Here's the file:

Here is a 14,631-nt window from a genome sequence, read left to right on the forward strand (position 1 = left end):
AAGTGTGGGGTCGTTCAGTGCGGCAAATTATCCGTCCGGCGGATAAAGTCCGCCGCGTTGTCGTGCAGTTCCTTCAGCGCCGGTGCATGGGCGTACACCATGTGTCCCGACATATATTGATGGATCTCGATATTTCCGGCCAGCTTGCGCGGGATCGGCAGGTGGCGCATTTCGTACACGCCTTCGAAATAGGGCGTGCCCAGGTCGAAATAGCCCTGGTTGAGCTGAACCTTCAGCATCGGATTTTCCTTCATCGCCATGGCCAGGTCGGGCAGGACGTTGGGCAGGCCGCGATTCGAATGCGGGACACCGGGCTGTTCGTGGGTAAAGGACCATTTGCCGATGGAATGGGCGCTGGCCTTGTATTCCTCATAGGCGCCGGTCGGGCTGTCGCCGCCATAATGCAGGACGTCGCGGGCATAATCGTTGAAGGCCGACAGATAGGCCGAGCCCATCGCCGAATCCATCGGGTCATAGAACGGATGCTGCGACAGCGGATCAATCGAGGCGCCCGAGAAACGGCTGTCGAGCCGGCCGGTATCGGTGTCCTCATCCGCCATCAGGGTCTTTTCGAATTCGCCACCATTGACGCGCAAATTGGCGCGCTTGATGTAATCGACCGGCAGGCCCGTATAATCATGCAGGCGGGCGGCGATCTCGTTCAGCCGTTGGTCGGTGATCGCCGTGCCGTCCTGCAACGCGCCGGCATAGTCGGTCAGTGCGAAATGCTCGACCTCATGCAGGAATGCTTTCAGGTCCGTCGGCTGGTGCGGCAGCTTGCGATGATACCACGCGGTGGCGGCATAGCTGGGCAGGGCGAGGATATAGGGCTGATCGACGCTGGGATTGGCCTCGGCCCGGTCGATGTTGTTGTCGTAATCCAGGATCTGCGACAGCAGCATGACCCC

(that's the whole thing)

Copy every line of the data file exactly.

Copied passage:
Here is a 14,631-nt window from a genome sequence, read left to right on the forward strand (position 1 = left end):
AAGTGTGGGGTCGTTCAGTGCGGCAAATTATCCGTCCGGCGGATAAAGTCCGCCGCGTTGTCGTGCAGTTCCTTCAGCGCCGGTGCATGGGCGTACACCATGTGTCCCGACATATATTGATGGATCTCGATATTTCCGGCCAGCTTGCGCGGGATCGGCAGGTGGCGCATTTCGTACACGCCTTCGAAATAGGGCGTGCCCAGGTCGAAATAGCCCTGGTTGAGCTGAACCTTCAGCATCGGATTTTCCTTCATCGCCATGGCCAGGTCGGGCAGGACGTTGGGCAGGCCGCGATTCGAATGCGGGACACCGGGCTGTTCGTGGGTAAAGGACCATTTGCCGATGGAATGGGCGCTGGCCTTGTATTCCTCATAGGCGCCGGTCGGGCTGTCGCCGCCATAATGCAGGACGTCGCGGGCATAATCGTTGAAGGCCGACAGATAGGCCGAGCCCATCGCCGAATCCATCGGGTCATAGAACGGATGCTGCGACAGCGGATCAATCGAGGCGCCCGAGAAACGGCTGTCGAGCCGGCCGGTATCGGTGTCCTCATCCGCCATCAGGGTCTTTTCGAATTCGCCACCATTGACGCGCAAATTGGCGCGCTTGATGTAATCGACCGGCAGGCCCGTATAATCATGCAGGCGGGCGGCGATCTCGTTCAGCCGTTGGTCGGTGATCGCCGTGCCGTCCTGCAACGCGCCGGCATAGTCGGTCAGTGCGAAATGCTCGACCTCATGCAGGAATGCTTTCAGGTCCGTCGGCTGGTGCGGCAGCTTGCGATGATACCACGCGGTGGCGGCATAGCTGGGCAGGGCGAGGATATAGGGCTGATCGACGCTGGGATTGGCCTCGGCCCGGTCGATGTTGTTGTCGTAATCCAGGATCTGCGACAGCAGCATGACCCC